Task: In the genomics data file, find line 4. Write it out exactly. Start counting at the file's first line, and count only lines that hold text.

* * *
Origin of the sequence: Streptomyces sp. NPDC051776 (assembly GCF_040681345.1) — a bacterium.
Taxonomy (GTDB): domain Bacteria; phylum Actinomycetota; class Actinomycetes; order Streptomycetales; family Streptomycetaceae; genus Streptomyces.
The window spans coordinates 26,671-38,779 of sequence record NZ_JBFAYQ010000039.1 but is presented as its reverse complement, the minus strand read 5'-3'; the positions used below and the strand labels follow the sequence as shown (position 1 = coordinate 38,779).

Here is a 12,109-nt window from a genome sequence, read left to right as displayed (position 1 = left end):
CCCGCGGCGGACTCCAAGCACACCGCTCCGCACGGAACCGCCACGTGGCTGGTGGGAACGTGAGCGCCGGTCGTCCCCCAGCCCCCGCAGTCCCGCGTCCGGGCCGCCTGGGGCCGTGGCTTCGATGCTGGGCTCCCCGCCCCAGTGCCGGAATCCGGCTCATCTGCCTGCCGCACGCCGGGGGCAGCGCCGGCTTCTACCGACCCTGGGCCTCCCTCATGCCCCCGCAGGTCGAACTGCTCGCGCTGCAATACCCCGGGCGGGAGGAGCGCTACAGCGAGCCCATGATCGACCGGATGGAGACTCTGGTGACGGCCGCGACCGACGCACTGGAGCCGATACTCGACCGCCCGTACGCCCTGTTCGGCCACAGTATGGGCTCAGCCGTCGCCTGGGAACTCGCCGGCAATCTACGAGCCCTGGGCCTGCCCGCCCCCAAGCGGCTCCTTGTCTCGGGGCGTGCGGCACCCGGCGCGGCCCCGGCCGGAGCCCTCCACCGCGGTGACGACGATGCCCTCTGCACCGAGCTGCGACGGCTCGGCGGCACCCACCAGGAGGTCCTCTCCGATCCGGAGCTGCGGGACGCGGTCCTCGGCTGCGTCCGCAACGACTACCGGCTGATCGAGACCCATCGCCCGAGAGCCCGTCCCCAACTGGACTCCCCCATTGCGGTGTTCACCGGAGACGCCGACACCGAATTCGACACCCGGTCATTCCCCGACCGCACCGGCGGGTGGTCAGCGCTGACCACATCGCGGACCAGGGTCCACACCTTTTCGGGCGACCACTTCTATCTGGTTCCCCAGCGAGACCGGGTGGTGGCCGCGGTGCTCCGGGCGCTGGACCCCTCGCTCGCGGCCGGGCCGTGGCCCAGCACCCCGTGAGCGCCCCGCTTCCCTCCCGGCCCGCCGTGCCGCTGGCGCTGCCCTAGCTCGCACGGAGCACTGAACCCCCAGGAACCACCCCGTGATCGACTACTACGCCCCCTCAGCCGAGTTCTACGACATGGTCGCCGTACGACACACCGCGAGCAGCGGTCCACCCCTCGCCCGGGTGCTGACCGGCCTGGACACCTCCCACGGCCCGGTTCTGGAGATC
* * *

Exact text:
Here is a 12,109-nt window from a genome sequence, read left to right as displayed (position 1 = left end):